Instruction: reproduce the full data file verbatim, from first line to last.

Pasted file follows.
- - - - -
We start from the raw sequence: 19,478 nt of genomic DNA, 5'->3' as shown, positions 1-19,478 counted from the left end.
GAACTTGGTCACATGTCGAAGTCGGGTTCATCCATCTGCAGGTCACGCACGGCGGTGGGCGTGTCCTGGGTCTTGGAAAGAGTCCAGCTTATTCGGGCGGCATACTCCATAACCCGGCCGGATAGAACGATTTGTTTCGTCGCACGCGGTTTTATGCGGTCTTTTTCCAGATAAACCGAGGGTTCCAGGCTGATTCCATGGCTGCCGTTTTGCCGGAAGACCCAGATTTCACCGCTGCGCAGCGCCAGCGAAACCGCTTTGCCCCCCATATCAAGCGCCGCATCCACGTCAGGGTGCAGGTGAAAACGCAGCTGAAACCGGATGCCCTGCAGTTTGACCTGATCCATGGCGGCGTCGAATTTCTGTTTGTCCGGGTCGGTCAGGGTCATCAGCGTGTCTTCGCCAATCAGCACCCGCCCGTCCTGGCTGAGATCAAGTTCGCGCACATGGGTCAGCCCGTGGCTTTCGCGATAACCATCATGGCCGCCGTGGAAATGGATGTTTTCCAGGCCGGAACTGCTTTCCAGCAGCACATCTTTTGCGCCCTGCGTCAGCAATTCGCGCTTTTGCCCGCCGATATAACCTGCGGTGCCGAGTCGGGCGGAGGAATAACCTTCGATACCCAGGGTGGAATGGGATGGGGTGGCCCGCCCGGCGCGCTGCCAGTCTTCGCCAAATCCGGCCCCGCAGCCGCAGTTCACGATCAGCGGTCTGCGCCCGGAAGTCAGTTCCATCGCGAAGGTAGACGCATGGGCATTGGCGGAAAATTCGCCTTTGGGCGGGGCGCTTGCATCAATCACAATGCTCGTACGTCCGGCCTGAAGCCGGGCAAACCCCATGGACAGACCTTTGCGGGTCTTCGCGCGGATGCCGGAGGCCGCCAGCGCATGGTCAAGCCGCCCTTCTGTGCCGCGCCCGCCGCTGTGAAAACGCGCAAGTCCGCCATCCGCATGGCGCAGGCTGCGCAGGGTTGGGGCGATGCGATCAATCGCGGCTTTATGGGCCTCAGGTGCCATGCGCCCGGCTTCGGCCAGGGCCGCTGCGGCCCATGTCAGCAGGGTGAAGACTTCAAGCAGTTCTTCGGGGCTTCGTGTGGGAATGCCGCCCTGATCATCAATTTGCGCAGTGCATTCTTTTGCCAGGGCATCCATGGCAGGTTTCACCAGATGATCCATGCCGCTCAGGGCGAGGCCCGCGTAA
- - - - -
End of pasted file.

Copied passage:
We start from the raw sequence: 19,478 nt of genomic DNA, 5'->3' as shown, positions 1-19,478 counted from the left end.
GAACTTGGTCACATGTCGAAGTCGGGTTCATCCATCTGCAGGTCACGCACGGCGGTGGGCGTGTCCTGGGTCTTGGAAAGAGTCCAGCTTATTCGGGCGGCATACTCCATAACCCGGCCGGATAGAACGATTTGTTTCGTCGCACGCGGTTTTATGCGGTCTTTTTCCAGATAAACCGAGGGTTCCAGGCTGATTCCATGGCTGCCGTTTTGCCGGAAGACCCAGATTTCACCGCTGCGCAGCGCCAGCGAAACCGCTTTGCCCCCCATATCAAGCGCCGCATCCACGTCAGGGTGCAGGTGAAAACGCAGCTGAAACCGGATGCCCTGCAGTTTGACCTGATCCATGGCGGCGTCGAATTTCTGTTTGTCCGGGTCGGTCAGGGTCATCAGCGTGTCTTCGCCAATCAGCACCCGCCCGTCCTGGCTGAGATCAAGTTCGCGCACATGGGTCAGCCCGTGGCTTTCGCGATAACCATCATGGCCGCCGTGGAAATGGATGTTTTCCAGGCCGGAACTGCTTTCCAGCAGCACATCTTTTGCGCCCTGCGTCAGCAATTCGCGCTTTTGCCCGCCGATATAACCTGCGGTGCCGAGTCGGGCGGAGGAATAACCTTCGATACCCAGGGTGGAATGGGATGGGGTGGCCCGCCCGGCGCGCTGCCAGTCTTCGCCAAATCCGGCCCCGCAGCCGCAGTTCACGATCAGCGGTCTGCGCCCGGAAGTCAGTTCCATCGCGAAGGTAGACGCATGGGCATTGGCGGAAAATTCGCCTTTGGGCGGGGCGCTTGCATCAATCACAATGCTCGTACGTCCGGCCTGAAGCCGGGCAAACCCCATGGACAGACCTTTGCGGGTCTTCGCGCGGATGCCGGAGGCCGCCAGCGCATGGTCAAGCCGCCCTTCTGTGCCGCGCCCGCCGCTGTGAAAACGCGCAAGTCCGCCATCCGCATGGCGCAGGCTGCGCAGGGTTGGGGCGATGCGATCAATCGCGGCTTTATGGGCCTCAGGTGCCATGCGCCCGGCTTCGGCCAGGGCCGCTGCGGCCCATGTCAGCAGGGTGAAGACTTCAAGCAGTTCTTCGGGGCTTCGTGTGGGAATGCCGCCCTGATCATCAATTTGCGCAGTGCATTCTTTTGCCAGGGCATCCATGGCAGGTTTCACCAGATGATCCATGCCGCTCAGGGCGAGGCCCGCGTAA